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Old May 2, 2005, 07:43 PM   #1
BigSlick
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Cheapest practice ammo ever - procedure and load data

As always, I was surfing the 'net looking for new load data and cheaper components. I ran across something that I think every competent reloader should read

Cheap practice ammo

Always follow manufacturers published data when working up any load. NEVER improvise and follow safely procedures closely

Man, I gotta get rid of the 550 and get some new equipment

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Old May 2, 2005, 07:58 PM   #2
Double Naught Spy
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Primers and wax are not what I could call practice ammunition. It may still count as ammo, but not hardly anything that would be close to shooting real loads.

Have fun removing the cooked wax from the barrel and chamber.
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Old May 2, 2005, 08:54 PM   #3
cheygriz
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Bill Jordan was advocating this stuff 40 years ago!
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Old May 2, 2005, 10:40 PM   #4
G56
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Quote:
"Locally, the usual price for 9mm Luger full metal jacket ammunition is about 2 cents per round."
I would like to know where he buys his ammunition!
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Old May 3, 2005, 09:38 AM   #5
LotI
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What?

Quote:
In these days of civil unrest and rampant crime, those of us who have decided to arm ourselves with handguns are faced not only with the outrageously escalated prices of good high capacity weapons like the Beretta, Ruger and Taurus 9mm's, ( All currently ov500.00 ) but the high cost of ammunition with which to practice gun handling and short(combat)range target shooting. Locally, the usual price for 9mm Luger full metal jacket ammunition is about 2 cents per round.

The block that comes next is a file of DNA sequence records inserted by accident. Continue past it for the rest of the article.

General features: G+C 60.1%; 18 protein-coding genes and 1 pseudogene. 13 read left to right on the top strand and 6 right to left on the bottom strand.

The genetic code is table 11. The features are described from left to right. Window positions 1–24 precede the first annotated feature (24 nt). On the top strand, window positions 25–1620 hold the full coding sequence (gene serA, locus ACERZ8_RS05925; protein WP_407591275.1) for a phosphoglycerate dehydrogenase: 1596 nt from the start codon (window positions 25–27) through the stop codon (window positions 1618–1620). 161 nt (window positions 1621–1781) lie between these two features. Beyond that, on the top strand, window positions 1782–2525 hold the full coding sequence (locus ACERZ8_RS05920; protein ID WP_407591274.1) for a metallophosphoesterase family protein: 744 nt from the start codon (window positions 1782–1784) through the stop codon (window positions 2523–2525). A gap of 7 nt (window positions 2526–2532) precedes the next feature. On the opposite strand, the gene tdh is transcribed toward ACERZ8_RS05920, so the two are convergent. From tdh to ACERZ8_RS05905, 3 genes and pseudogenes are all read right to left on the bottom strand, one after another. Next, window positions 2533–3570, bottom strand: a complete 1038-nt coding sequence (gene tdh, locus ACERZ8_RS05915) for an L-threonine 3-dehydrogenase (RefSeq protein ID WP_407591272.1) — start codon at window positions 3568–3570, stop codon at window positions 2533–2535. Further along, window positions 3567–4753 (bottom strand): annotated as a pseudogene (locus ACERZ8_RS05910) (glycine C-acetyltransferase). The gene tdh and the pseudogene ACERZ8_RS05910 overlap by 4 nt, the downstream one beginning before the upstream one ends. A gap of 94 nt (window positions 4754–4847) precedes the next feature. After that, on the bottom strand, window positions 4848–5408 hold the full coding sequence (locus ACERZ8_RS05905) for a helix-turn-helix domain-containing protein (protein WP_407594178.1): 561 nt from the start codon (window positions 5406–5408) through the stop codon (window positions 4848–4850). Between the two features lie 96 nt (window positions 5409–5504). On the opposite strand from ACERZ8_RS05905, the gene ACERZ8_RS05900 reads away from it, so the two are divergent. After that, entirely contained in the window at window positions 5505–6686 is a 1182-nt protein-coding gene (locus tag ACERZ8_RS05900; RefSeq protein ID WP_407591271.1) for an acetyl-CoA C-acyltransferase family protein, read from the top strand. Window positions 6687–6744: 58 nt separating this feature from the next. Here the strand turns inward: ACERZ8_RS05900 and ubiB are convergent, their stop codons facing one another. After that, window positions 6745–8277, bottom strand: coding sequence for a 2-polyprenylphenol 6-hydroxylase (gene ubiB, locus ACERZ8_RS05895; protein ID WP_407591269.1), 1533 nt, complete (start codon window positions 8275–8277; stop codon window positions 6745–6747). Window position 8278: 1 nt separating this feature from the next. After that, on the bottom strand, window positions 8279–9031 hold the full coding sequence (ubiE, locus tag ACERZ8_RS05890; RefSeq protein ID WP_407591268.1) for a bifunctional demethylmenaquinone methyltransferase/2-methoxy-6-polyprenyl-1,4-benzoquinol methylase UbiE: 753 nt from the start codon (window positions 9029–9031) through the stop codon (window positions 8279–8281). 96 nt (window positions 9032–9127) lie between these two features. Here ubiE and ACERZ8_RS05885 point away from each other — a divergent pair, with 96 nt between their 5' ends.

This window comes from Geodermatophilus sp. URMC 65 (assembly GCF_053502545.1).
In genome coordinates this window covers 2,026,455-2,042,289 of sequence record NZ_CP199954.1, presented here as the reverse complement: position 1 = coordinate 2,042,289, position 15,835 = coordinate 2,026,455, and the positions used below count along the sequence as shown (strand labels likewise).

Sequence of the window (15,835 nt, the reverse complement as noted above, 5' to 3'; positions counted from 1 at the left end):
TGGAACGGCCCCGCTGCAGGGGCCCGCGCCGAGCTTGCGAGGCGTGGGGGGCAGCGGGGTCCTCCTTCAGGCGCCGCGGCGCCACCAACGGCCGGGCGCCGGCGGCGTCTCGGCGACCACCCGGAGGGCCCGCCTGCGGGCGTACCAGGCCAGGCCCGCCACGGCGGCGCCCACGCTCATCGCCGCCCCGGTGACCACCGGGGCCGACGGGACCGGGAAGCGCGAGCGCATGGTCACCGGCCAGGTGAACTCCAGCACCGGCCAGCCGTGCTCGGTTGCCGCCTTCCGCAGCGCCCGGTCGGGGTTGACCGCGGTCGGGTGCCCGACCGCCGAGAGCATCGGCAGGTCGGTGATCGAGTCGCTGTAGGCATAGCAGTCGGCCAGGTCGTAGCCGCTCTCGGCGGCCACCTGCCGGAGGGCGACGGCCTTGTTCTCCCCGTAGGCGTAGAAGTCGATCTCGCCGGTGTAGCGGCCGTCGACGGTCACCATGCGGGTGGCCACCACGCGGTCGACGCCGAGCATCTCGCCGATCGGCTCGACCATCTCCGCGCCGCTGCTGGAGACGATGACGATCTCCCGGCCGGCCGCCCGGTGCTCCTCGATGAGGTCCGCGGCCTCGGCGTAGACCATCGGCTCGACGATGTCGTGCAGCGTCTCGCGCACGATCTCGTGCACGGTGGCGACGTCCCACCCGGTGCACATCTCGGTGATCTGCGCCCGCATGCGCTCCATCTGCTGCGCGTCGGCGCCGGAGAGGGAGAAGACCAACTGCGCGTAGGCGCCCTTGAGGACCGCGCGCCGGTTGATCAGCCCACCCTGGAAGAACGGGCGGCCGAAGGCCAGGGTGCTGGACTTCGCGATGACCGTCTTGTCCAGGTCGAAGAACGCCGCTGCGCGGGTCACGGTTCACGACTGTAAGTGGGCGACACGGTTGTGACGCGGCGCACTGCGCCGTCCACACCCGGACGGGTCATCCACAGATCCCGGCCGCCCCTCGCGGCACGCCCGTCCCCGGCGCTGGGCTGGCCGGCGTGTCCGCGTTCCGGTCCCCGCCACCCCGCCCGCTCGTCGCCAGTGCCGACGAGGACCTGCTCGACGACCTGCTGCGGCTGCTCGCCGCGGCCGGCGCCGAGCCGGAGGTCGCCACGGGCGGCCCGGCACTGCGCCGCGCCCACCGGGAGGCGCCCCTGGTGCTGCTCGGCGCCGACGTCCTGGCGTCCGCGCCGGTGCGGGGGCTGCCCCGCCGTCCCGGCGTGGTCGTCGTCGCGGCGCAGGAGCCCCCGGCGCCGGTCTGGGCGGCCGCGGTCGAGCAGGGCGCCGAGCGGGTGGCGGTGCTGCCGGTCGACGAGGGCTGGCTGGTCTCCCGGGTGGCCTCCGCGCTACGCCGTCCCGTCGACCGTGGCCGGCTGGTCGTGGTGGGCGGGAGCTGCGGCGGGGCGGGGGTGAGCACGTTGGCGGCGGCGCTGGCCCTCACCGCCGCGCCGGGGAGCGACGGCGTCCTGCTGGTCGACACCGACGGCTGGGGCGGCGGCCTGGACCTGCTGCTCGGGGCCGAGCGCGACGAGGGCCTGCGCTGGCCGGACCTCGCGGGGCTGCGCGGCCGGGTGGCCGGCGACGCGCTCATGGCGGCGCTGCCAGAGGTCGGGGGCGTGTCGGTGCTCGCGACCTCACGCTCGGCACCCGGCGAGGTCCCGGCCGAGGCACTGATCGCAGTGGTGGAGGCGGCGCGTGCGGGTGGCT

Whoa!!! I need more guns in these times!!!!

A Beretta over $500!!! What a ripoff

LOL
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Old May 4, 2005, 04:54 PM   #6
Dave R
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Speer's plastic training bullets work fine for me. I think it was $7/50 per box of 50. I've used them about 8-times each so far, and have only lost one. I think that's cheaper than replacing the wax...

And its easier to clean up after, too.
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Old May 4, 2005, 06:37 PM   #7
444
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As was mentioned, this has been done for many years. And, it has been discussed in the various on-line forums I frequent fairly often.
I played around with this about 20 years ago. I didn't read the link you posted, but I am sure whatever their technique is for loading will work fine. I found wax bullets to be very accurate and functioned fine out of revolvers. I didn't try them in any autopistols. There is no mess to clean up. There is no "cooked" wax in the barrel and chamber. When you recover the bullets they are intact and do not melt to any degree that I could see with the naked eye.
I wouldn't really advoate shooting these indoors: this is what I intended to do with them. First of all, they are louder than you might think. Second, there is more smoke than you might think. Lastly, it is my understanding that breathing the smoke from primers is a good way to ingest lead.
They would be fine for shooting in the yard, or maybe even the garage in a semi-rural area.
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